Tuesday, April 16, 2019

Inspirational Spring Workshop for Teachers 2019



Spring Workshop 2019

Project Ecologist, John O'Keefe teaches tree ID and how to record stages of Budburst using  "forced"  branches.



 Teachers practice identifying trees and the stages of Budburst using help of experienced Mentor teachers, staff and tree field guides.

Buds, Leaves and Global Warming Group explored the stages of
 Budburst outdoors as well. 
 
 Looking more closely at buds, above and below.  Red Maples were one of the only
 species they found that had begun flowering this year.



Harvard Forest Senior Ecologist and Site Manager, Audrey Barker-Plotkin, led both the
Our Changing Forest group and the Woolly Bully group on a field walk to Hemlock
Hollow and the Hemlock Eddy Flux Tower.


 
Teachers saw both high tech and low
 tech ways that professional Ecologists
 study the forest. The laundry basket
 above was used to catch leaf litter
 which was later analyzed in the lab.
 Audrey taught teachers about what scientists at Harvard Forest have learned about changes in the forest up to 10,000 years ago using Paleo-Ecology to look at pollen grains in wetlands like the vernal pool pictured above.

Teacher comments about Project Breakout Sessions and Field Walks:

  • John was so informative and the veteran teachers had some great suggestions
  • I can teach about the Hemlock’s role in carbon storage.
  • Great to be able to see specimens and ask questions about the development of the buds
  • Helpful to see woolly bully to help with my identification. Helpful to walk with other teachers and discuss how they are using these projects to teach
  • Awesome part of the day! There is nothing better than getting out and seeing and hearing things directly--thank you!
  • As a newcomer, I felt like I was able to get some understanding of how to lead students in counting buds, and which buds. I also have the context of the work to share with students.
  • Seeing all the nuances on real trees allowed for lots of questions & clarification
  • It is wonderful to hear John talk about his project and how things have changed over the last year.
  • I really liked listening to the other teachers share their stories
  • I learn so much every time I listen to John present - I filled up 2 pages with notes and ideas to bring with me. It's always enlightening to look at branches that are being forced, challenging my ability to identify and notice details
  • John gives a renewed energy for the spring with his experience and expertise
  • The walk with Audrey was fabulous. It was so good to have a chance to listen to Audrey share her knowledge and have a chance to ask questions. 

Lightning Round Slides  

 What Schoolyard Ecology looks like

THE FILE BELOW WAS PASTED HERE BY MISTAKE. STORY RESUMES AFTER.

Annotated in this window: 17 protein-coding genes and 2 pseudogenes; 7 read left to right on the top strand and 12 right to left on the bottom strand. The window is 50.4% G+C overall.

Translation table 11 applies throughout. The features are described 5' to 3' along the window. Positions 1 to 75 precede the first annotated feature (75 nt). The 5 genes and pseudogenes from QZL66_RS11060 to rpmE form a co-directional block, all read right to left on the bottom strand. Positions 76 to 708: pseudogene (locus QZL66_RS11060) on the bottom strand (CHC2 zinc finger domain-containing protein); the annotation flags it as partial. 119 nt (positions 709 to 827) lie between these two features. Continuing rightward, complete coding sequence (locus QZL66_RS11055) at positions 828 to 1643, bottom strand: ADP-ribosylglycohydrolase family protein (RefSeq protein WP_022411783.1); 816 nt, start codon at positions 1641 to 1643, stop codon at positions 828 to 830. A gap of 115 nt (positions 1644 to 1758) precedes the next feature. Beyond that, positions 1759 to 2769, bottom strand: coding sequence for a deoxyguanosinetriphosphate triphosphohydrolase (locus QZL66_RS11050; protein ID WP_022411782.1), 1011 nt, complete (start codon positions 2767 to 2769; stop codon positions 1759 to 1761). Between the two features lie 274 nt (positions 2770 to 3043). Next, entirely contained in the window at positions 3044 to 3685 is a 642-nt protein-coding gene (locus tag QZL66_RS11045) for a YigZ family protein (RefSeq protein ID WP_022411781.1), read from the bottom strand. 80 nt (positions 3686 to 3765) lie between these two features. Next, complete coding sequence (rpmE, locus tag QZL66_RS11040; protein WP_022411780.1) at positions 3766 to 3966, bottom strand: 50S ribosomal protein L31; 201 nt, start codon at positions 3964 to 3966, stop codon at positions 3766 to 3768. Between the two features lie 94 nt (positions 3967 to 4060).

1 Slide in 1 Minute per project at each site


Teacher Recognition


 

5 Year Award:  Melanie McCracken
 10 Year Awards:  

JoAnn Mossman, Katherine Bennett, Louise Levy, Nora Murphy, Debra Kimball


Teacher Presentations


 

Teachers,Mary Reed and Joe Scanio, presented the ways in which 
they integrate project themes into classroom curriculum.

Teacher Comments on Presentations:  

  • I loved hearing what other teachers are doing--I can't wait to re work some curriculum for next year.
  • Mary's scaffolding set off "bing!" moments for ways I can make the study come alive for my students.
  • I enjoyed learning more about graphing possibilities with the data. Maybe we could make a location map for our trees with pop outs for each. Mary’s presentation was very helpful in how you can organize and implement the Buds program with Elementary students.
  • The GIS presentation makes me think about getting the coding teacher to help out with the data we collect and have students to create maps related to this project
  • Graphing literacy is becoming more and more important on the MCAS, good to have this information
  • great to hear about how Mr. Scanio is working with data visualization
  • Joe's work was something I might be able to scale down for middle school and Mary's was something I might try to scale up.
  • Mary did an amazing presentation! I really appreciate seeing how this project's data is being used to expand understanding at the elementary level. I loved the chance to see all the ways to use this project in student's learning.a of putting together a book for the students to see their work over the course of a school year.

 New this Year:  Student Work/ Poster Session 


Teacher Emilie Cushing  Shared an activity that students completed related to  GIS Land
Cover Change Maps. These maps were provided by Harvard Forest as a tool for connecting
the Our Changing Forest project to larger trends in landscape change over time.